SnipBits

optimize the Performance of React Apps

This article contains some tips to improve the Performance of your React App.

memo and PureComponent

Consider this small example here :

import React from "react";

const myApp = (props) => {
    return(
        <div>
            <FirstComponent propFirst ={props.first}>
            <SecondComponent propFirst ={props.second}>
        </div>
    )
};

const FirstComponent = (props) => {
    <p>{props.firs}t</p>
}
const SecondComponent = (props) => {
    <p>{props.second}</p>
}

Do you think that <SecondComponent> will re-render if only props.first changes ? The Answer is yes, This is because MyApp will be re-rendered and <SecondComponent> is in there . So even if its own props didnt change, its parent component causes it to rerender. Here we can improve the Performance by using React.memo and React.PureComponent . The Idea here is to simply compare old and new props before re-rendering .

When using memo you just need to wrap your component with a memo() function . Now it will only rerender when second changes value regardless of how many times its parent rerenders. Here is te above Example should look like :

const SecondComponent = memo((props) => {
  return <p> {props.second}</p>;
});

the PureComponent is essentially equivalent to memo, but for class based components

class SecondComponent extends PureComponent {
  render() {
    return <p>{this.props.second}</p>;
  }
}

you might wonder why React Componets dont automatically include these internal safeguards against excessive rerendering . Thats because those helpers compare old and new props,for example if the props are very large or we are passing components as props , the comparaison of old/new props can be very expensive .

With React Hooks we can use useMemo Hook as a similar way to prevent unnecessary work.

Don't use anonymous Functions

Functions that are used in the main body of a component are usually event handlers or callbacks, In many cases we tempt to use anoynmous Functions like onClick={() => console.log('test')}. As Anonymous Functions aren't assigned an identifier , they aren't persistent when the component gets renderd again . This causes Javascript to allocate a new Memory each time the Component rerenders instead of allocating a Memory only once.

As an optimization Concept we have two Variations :

1- naming and placing handler outside the component

const eventHandler = () => console.log("test");
function FirstComponent() {
  return <button onClick={eventHandler}>Click Me</button>;
}

2- using the useCallback Hook

function FirstComponent() {
  const eventHandler = useCallback(() => console.log("test"), []);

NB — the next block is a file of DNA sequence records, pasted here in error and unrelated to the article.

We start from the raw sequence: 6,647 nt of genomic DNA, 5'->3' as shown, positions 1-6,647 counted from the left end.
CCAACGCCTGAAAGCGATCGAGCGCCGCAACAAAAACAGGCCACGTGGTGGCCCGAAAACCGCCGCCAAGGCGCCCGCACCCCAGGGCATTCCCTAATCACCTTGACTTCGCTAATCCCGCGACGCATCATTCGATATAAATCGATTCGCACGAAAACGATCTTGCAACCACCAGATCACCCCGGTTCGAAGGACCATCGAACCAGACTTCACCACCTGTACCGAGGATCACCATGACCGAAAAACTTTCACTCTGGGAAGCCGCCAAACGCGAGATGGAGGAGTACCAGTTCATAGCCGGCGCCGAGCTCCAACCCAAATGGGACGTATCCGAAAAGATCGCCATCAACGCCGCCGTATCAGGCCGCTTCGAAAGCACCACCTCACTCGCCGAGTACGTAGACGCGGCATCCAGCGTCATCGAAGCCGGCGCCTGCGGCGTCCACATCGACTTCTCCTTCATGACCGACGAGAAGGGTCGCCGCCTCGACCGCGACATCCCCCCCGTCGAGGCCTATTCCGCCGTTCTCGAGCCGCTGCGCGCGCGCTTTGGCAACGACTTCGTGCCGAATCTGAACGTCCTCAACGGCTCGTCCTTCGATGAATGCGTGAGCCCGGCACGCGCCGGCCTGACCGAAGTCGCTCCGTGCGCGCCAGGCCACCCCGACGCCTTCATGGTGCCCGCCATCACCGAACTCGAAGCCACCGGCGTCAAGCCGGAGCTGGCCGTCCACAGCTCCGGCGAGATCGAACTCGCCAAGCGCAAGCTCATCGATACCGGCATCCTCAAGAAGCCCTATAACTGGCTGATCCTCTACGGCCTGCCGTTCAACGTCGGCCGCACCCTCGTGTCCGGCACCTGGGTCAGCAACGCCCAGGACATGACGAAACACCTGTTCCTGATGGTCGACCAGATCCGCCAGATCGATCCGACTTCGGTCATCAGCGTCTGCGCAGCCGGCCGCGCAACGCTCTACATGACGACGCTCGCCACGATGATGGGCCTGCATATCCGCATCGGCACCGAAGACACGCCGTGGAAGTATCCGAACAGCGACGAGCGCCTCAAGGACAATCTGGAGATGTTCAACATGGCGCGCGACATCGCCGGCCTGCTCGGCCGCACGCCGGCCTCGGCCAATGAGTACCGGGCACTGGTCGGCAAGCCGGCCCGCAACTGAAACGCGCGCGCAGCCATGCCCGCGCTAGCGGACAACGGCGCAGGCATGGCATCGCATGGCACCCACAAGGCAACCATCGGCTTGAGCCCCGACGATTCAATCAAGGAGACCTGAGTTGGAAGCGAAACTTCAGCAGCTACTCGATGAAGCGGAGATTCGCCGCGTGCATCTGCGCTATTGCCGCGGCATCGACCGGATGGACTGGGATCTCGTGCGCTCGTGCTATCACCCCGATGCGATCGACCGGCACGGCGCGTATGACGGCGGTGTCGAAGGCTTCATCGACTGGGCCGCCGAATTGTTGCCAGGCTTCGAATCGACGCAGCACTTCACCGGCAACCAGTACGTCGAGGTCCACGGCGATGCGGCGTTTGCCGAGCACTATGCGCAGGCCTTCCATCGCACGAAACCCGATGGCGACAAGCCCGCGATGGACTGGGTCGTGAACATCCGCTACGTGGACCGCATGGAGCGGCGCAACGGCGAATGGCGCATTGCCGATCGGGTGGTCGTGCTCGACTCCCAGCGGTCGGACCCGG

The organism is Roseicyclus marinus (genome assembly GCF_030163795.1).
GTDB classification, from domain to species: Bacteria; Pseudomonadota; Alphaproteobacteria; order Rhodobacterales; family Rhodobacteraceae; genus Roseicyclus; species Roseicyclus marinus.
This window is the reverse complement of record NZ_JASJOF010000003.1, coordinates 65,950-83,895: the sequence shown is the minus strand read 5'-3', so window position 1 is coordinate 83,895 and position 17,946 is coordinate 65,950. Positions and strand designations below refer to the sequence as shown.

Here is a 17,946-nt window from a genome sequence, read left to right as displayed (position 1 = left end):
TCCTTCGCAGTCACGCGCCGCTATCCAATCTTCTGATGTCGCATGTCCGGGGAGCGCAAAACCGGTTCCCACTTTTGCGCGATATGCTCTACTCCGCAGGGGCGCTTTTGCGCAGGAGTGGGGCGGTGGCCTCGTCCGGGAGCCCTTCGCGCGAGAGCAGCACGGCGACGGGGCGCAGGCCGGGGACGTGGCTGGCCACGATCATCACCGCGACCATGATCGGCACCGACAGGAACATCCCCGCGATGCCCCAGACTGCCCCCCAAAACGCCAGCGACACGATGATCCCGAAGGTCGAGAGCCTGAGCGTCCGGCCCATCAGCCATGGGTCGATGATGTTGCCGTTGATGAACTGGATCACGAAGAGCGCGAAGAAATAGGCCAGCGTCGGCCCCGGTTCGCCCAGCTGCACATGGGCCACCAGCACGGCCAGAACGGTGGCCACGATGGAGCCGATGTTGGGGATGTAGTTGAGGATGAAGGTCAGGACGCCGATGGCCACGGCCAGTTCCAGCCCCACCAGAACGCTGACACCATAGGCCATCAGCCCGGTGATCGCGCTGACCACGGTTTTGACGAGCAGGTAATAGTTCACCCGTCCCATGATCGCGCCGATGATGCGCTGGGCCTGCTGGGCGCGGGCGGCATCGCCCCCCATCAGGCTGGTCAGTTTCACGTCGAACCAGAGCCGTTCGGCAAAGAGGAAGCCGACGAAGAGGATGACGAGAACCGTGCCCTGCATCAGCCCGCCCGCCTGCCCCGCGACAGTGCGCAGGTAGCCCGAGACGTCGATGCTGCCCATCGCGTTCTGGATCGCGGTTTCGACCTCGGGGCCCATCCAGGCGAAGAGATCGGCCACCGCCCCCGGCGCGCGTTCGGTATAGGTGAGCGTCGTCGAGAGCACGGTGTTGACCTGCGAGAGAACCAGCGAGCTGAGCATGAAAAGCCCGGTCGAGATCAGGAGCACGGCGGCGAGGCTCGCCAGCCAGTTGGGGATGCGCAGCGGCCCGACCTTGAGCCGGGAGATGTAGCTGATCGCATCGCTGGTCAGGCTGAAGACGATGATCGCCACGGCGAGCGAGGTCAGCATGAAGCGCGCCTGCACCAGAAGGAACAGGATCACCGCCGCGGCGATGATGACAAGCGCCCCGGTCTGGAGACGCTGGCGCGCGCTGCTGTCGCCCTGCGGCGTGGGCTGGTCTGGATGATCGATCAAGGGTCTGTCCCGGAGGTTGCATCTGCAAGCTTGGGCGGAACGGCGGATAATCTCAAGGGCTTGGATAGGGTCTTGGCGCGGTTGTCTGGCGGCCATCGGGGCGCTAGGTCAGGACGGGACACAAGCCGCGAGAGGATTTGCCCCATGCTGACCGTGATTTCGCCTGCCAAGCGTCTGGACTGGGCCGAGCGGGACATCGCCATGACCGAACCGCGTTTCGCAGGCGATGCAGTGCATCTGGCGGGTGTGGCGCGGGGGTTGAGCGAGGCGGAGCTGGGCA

return <button onClick={eventHandler}>Click Me</button>;
}

Don't use Object Literals

This is similar to the "avoiding the use of anonymous Functions", for the simple reason is that the Object Literals don't have a persistent memory space, so the component will need to allocate a new location in memory whenever the component rerenders.

function firstComponent() {
  <div>
    <SecondComponent props={{ name: "mustermann" }} />
  </div>;
}

function secondComponent(props) {
  <div>{this.props.name}</div>;
}

each time the <firstComponent/> is re-rendered , a new Object Literal has to be created. That means that the <secondComponent /> will receive new props too and will rerender. This Issue can be fixed by giving the object a name (outside of the Component Body) .

React.lazy and React.Suspense

Code Splitting is a way to make React apps fast, By Code Splitting we mean that our javascript client source (react code) is splitted(broken) into chunks , and we load this chunks only in lazy way. without code splitting a single chunk could be very large.

How Code Splitting is done in Reactjs ?

If you are already using react create app , you can simply use react.lazy and react.suspense , when not then you have to configure your webpack configuration . Here is an example with react.lazy and react.suspense

import React, { lazy, suspense } from "react";
import Header from "./header";
import Footer from "./footer";
const Posts = React.lazy(() => import("./posts"));
function home() {
  return (
    <div>
      <Header />
      <Suspense fallback={<div> Loading</div>}>
        <Posts />
      </Suspense>
      <Footer />
    </div>
  );
}

The Fallback Prop will be shown to the user while the second bundle chunk is loaded (in our Case Posts)


Maher Gallaoui

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